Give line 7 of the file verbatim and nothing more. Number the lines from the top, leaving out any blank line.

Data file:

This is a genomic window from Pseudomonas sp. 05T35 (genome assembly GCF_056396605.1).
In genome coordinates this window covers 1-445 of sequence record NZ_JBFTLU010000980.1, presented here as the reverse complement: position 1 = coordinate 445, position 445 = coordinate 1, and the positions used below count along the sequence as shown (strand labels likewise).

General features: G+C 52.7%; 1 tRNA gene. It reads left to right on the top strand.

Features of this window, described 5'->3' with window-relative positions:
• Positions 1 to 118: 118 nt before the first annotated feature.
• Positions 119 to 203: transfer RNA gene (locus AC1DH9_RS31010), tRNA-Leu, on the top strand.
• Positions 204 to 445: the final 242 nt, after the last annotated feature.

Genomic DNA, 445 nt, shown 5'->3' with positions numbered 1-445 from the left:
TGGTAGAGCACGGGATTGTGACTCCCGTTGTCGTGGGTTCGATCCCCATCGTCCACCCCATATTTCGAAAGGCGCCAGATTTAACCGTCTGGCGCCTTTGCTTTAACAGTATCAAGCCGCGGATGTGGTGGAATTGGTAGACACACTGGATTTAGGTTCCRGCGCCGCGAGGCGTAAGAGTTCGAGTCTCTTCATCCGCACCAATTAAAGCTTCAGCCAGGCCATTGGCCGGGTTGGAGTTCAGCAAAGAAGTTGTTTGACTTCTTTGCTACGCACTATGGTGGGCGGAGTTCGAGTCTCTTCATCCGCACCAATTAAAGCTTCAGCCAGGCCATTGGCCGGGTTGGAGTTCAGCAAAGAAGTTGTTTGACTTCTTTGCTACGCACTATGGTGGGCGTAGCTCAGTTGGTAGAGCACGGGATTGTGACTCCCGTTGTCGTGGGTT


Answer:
• Positions 204 to 445: the final 242 nt, after the last annotated feature.